Grace Bay Beach, on the northwest coast of Providenciales in the Turks and Caicos Islands, is dotted with more than 30 resorts, villas, private residences, trendy thatched-roof bars, stretches of beach grass, driftwood and footprints in the sand.
Ocean Club West, a 15-minute walk down the beach from sister property Ocean Club, sits on a stretch of beach between Tuscany and Venetian to the east and Gansevoort to the west.
Several years ago I stayed at the 86-unit Ocean Club, which opened in 1990 and completed all buildings in 2000, and recently spent several hot, sunny days and nights full moon at the 68-unit Ocean Club West, which opened in 2000.
Both are beachfront properties with multiple suite categories ranging from studios to cavernous three-bedroom units with views of the beach, pool, or gardens.
My large condominium-style one-bedroom suite had all the comforts of home, with a full kitchen, washer/dryer, living room, dining area, and two bathrooms.
Screened porches at Ocean Club West. Photo credit: Gay Nagle Myers
The big plus for me was the screened porch with two lounge chairs, something I wish more resorts offered. Mosquito nets keep bugs out, let in the breeze and sounds of the ocean at night.
Another big plus was the loaded bike rack near the station entrance. I grabbed a bright green bike one morning and pedaled the road a bit to explore the neighborhood and take in the sights.
The resort is closer to the shops and restaurants of Providenciales than its sister resort, which has the advantage of the adjacent Provo Golf Club.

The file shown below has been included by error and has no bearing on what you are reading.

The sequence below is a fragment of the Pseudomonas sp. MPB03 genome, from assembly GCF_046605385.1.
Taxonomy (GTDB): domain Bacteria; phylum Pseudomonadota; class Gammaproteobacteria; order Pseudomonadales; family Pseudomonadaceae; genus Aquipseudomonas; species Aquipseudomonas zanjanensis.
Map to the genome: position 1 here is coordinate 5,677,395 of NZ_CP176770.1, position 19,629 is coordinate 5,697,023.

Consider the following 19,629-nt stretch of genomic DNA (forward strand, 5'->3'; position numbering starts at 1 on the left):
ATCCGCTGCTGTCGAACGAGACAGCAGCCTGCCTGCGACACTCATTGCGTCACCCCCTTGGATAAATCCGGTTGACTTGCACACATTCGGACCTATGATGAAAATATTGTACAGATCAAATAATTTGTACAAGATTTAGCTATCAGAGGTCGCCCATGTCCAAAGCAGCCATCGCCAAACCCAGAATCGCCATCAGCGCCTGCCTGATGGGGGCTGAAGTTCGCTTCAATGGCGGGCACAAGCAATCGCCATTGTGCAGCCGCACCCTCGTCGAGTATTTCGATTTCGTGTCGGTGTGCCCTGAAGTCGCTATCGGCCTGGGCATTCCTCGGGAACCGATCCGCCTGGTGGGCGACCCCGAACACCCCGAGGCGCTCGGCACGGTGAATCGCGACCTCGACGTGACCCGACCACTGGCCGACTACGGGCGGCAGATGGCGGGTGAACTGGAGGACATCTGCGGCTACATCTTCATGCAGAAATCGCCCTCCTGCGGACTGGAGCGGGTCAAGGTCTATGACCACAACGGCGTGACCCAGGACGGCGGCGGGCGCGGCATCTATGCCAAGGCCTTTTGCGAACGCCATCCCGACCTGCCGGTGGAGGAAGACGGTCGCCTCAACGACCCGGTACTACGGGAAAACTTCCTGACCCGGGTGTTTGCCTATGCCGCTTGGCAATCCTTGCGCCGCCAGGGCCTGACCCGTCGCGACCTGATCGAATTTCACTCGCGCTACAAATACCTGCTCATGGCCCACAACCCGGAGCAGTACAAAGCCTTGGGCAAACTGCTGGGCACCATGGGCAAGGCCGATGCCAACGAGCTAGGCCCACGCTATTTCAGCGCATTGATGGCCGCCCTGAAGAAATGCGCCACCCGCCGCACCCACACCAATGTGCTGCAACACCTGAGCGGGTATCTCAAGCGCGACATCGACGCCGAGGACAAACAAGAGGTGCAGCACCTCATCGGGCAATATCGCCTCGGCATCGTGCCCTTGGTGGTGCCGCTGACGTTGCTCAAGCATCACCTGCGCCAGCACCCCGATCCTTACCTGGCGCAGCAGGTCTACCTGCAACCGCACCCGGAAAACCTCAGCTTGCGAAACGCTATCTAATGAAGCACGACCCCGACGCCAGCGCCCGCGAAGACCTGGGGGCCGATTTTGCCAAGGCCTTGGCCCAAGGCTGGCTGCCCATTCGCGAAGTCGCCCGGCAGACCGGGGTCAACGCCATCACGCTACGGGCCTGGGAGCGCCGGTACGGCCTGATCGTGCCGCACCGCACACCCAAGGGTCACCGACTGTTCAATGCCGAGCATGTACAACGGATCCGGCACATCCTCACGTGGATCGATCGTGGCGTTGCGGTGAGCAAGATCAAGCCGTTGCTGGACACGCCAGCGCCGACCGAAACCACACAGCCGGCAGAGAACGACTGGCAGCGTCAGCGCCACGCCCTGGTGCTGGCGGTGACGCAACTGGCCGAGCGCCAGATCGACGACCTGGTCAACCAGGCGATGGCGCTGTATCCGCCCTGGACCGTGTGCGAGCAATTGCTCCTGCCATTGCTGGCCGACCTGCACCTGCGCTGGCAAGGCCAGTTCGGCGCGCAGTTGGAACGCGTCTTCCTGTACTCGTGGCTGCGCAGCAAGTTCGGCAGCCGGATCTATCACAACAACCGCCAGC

“We offer luxury accommodation, but we are not a luxury property per se,” said Ian McLeod, manager of Ocean Club West. “I would say we are an affordable mid-range resort for families on a beautiful beach with all the amenities and facilities our guests want.”
Ahoy, mating! Birds, bees and worms on a yacht trip
On a somewhat cloudy evening at 5:30 p.m. on the third day after the full moon, I boarded a 70-foot yacht named Atabeyra (the Taino goddess of fertility) at a marina not far from Grace Bay Beach. The name of the yacht was certainly appropriate for what I was about to see. Read more
There were more facilities and activities than I had time to try during my short stay, including spa treatments, tennis, sailing, snorkeling, parasailing, paddleboarding and kayaking, but I found time to sunbathe under one of the resort signatures. pink umbrellas.
The resorts have a Stay at One, Play at Two promotion, so at Ocean Club West I had Caribbean eggs, bacon and fruit for breakfast at Solana, sampled a few punches at rum and conch salad for lunch at Cabana Bar & Grille and had dinner one night at Opus at the Ocean Club.
There’s no room service at either resort, but guests can stock their kitchens at nearby markets and stores.
The interior of a one bedroom unit at the Ocean Club West.
Both resorts suffered some minor damage from last September’s hurricanes, mostly to landscaping, but the grounds are green again, flowers are blooming and newly planted palms are swaying.
“The United States and Canada are our main markets, and we have many regular guests who come with families and we also have support from travel agents,” McLeod said.
“We are looking at a pretty strong winter season, but we need to keep spreading the message that the Turks and Caicos Islands are fully open for business this winter and please come and visit us,” he said.
Rates at Ocean Club West start at $399 per room, per night for a studio and $539 for a one-bedroom unit.
Ocean Club rates are $369 for a studio and $519 for a one-bedroom unit.
A winter special for stays through February 16 offers a 20% discount on all rates, 12.5% commissionable.